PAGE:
I’ve learned it’s best to honor where I am at the moment and give myself space to cool down. Naming feelings helps a lot. Try it next time you’re in emotional or fight-or-flight mode: say — aloud or to yourself — I’m feeling really out of control. That comment was really hurtful. Wow, I’m so angry. Listening to my child cry is sending my stress hormones through the roof.

It’s a hard skill to learn, and it requires practice. My brain loves to trick me into justifying extreme emotions or, even worse, sticking it out in an argument despite feeling hysterical.

This is almost always a terrible idea, especially given ADHD’s effects on emotional regulation. Emotional control is often lacking in ADHD adults. “Without well-developed verbal and nonverbal working memory,” explains Dr. Russell Barkley in Taking Charge of Adult ADHD, “you have less capacity for the visual imagery and self-speech that can help you calm your emotions.”

If you’re in a relationship with an ADHD adult, this emotional reactivity may be all too familiar. In Is It You, Me, or Adult ADD?Gina Pera describes “a tendency to become easily frustrated and growl or blow up, but react 10 minutes later with over-the-top excitement to something else.”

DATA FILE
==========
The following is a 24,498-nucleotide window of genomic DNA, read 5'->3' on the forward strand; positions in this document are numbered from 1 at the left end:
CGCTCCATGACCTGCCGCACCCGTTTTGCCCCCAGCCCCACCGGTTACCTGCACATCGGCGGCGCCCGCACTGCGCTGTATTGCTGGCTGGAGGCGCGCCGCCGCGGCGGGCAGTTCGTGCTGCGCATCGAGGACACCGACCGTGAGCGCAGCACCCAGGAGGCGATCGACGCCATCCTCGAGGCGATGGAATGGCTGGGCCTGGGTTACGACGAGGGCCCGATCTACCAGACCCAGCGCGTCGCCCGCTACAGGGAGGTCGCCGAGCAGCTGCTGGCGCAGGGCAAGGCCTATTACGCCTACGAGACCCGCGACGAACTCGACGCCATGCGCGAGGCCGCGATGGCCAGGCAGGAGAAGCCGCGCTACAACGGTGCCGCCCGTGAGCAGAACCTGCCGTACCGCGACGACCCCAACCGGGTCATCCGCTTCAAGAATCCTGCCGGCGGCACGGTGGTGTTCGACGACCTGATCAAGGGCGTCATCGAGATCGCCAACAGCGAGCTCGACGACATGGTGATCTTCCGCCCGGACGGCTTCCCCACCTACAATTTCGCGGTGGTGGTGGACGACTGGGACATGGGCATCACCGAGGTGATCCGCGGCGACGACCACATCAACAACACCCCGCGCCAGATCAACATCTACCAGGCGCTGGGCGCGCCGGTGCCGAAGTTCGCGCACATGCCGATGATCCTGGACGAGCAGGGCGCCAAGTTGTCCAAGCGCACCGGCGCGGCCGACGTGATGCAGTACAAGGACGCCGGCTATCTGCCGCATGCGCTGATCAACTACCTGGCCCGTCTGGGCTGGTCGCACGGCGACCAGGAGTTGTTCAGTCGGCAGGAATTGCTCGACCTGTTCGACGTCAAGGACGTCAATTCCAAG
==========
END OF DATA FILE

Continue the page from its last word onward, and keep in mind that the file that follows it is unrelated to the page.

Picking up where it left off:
This describes me to a T. My rational brain can be a real diva. It’s ready to walk off the stage at any moment, leaving me to yell the exact wrong thing at my husband, boss, or kid. Once I’m entrenched in a conflict, I forget how I even got there.

It’s tough to counter this. The first step is noticing it’s happening. Intense emotions are, most of the time, an indication that I need to back off. It’s not the time to work through an important issue with my husband, make decisions, or provide my opinion on someone else’s behavior. A poor grasp of time makes it tough to defer these things. Right Now can be the only time that feels real.

But defer we must, if we want to maintain healthy relationships. It’s okay to be upset, and it never hurts to ask, “can we talk about this a little later?” It’s not okay to explode at someone, say a lot of really upsetting things to them, and later claim you have no memory of what happened. My life has been a lot of the former and not enough of the latter, but I’m working on it.

How about you? How do you minimize the damage when your rational brain shuts down?

Blame shifting: when someone you love puts it all on you

If you love someone with ADHD, you may know too well how blame shifting can hurt a relationship.

Blame shifting takes many forms:

“If you didn’t make me so angry all the time, I wouldn’t explode at you. Would you rather I bottled it all up?”

“I wouldn’t have gotten a speeding ticket if you hadn’t asked a bunch of questions when you knew I was trying to get out the door.”